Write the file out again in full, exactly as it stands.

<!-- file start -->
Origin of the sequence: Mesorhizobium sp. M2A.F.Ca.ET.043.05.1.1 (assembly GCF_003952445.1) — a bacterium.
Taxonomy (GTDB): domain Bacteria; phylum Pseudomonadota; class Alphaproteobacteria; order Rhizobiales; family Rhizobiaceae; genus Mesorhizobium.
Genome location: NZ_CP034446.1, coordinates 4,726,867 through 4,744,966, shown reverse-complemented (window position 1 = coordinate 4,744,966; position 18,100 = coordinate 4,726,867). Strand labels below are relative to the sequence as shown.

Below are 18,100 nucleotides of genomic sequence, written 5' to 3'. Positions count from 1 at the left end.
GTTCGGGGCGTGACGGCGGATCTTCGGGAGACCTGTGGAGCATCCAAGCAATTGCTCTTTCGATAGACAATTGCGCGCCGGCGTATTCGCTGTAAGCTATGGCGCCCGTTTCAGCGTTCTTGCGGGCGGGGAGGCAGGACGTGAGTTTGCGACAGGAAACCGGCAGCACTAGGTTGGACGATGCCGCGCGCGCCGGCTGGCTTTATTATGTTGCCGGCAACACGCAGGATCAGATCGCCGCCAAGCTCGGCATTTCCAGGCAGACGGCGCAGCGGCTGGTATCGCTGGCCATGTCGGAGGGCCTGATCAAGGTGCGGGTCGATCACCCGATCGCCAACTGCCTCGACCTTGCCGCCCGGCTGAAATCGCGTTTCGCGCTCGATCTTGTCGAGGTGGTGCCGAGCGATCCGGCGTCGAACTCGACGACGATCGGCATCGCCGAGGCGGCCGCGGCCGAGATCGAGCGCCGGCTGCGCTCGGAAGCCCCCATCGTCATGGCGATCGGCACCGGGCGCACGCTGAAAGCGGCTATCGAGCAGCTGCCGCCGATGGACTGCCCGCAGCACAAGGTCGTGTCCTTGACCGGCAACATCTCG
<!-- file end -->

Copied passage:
Origin of the sequence: Mesorhizobium sp. M2A.F.Ca.ET.043.05.1.1 (assembly GCF_003952445.1) — a bacterium.
Taxonomy (GTDB): domain Bacteria; phylum Pseudomonadota; class Alphaproteobacteria; order Rhizobiales; family Rhizobiaceae; genus Mesorhizobium.
Genome location: NZ_CP034446.1, coordinates 4,726,867 through 4,744,966, shown reverse-complemented (window position 1 = coordinate 4,744,966; position 18,100 = coordinate 4,726,867). Strand labels below are relative to the sequence as shown.

Below are 18,100 nucleotides of genomic sequence, written 5' to 3'. Positions count from 1 at the left end.
GTTCGGGGCGTGACGGCGGATCTTCGGGAGACCTGTGGAGCATCCAAGCAATTGCTCTTTCGATAGACAATTGCGCGCCGGCGTATTCGCTGTAAGCTATGGCGCCCGTTTCAGCGTTCTTGCGGGCGGGGAGGCAGGACGTGAGTTTGCGACAGGAAACCGGCAGCACTAGGTTGGACGATGCCGCGCGCGCCGGCTGGCTTTATTATGTTGCCGGCAACACGCAGGATCAGATCGCCGCCAAGCTCGGCATTTCCAGGCAGACGGCGCAGCGGCTGGTATCGCTGGCCATGTCGGAGGGCCTGATCAAGGTGCGGGTCGATCACCCGATCGCCAACTGCCTCGACCTTGCCGCCCGGCTGAAATCGCGTTTCGCGCTCGATCTTGTCGAGGTGGTGCCGAGCGATCCGGCGTCGAACTCGACGACGATCGGCATCGCCGAGGCGGCCGCGGCCGAGATCGAGCGCCGGCTGCGCTCGGAAGCCCCCATCGTCATGGCGATCGGCACCGGGCGCACGCTGAAAGCGGCTATCGAGCAGCTGCCGCCGATGGACTGCCCGCAGCACAAGGTCGTGTCCTTGACCGGCAACATCTCG